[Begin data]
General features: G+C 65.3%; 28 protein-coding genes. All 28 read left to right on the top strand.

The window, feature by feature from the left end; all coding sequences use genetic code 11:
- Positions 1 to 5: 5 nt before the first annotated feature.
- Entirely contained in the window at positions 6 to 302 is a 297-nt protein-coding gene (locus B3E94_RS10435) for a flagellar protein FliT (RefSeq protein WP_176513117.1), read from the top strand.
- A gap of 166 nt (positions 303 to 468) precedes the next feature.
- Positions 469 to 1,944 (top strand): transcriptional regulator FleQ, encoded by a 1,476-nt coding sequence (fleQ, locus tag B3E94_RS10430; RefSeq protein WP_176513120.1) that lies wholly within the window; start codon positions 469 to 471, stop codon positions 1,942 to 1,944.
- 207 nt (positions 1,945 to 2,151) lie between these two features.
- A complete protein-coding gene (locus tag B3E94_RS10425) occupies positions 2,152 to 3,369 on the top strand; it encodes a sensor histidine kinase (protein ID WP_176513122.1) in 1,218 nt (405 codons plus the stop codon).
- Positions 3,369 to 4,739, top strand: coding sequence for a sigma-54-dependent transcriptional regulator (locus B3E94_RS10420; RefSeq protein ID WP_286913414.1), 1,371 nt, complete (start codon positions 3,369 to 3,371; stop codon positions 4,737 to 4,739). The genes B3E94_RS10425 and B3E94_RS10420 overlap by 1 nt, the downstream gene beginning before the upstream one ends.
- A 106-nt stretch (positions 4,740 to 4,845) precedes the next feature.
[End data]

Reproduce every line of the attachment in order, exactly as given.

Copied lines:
General features: G+C 65.3%; 28 protein-coding genes. All 28 read left to right on the top strand.

The window, feature by feature from the left end; all coding sequences use genetic code 11:
- Positions 1 to 5: 5 nt before the first annotated feature.
- Entirely contained in the window at positions 6 to 302 is a 297-nt protein-coding gene (locus B3E94_RS10435) for a flagellar protein FliT (RefSeq protein WP_176513117.1), read from the top strand.
- A gap of 166 nt (positions 303 to 468) precedes the next feature.
- Positions 469 to 1,944 (top strand): transcriptional regulator FleQ, encoded by a 1,476-nt coding sequence (fleQ, locus tag B3E94_RS10430; RefSeq protein WP_176513120.1) that lies wholly within the window; start codon positions 469 to 471, stop codon positions 1,942 to 1,944.
- 207 nt (positions 1,945 to 2,151) lie between these two features.
- A complete protein-coding gene (locus tag B3E94_RS10425) occupies positions 2,152 to 3,369 on the top strand; it encodes a sensor histidine kinase (protein ID WP_176513122.1) in 1,218 nt (405 codons plus the stop codon).
- Positions 3,369 to 4,739, top strand: coding sequence for a sigma-54-dependent transcriptional regulator (locus B3E94_RS10420; RefSeq protein ID WP_286913414.1), 1,371 nt, complete (start codon positions 3,369 to 3,371; stop codon positions 4,737 to 4,739). The genes B3E94_RS10425 and B3E94_RS10420 overlap by 1 nt, the downstream gene beginning before the upstream one ends.
- A 106-nt stretch (positions 4,740 to 4,845) precedes the next feature.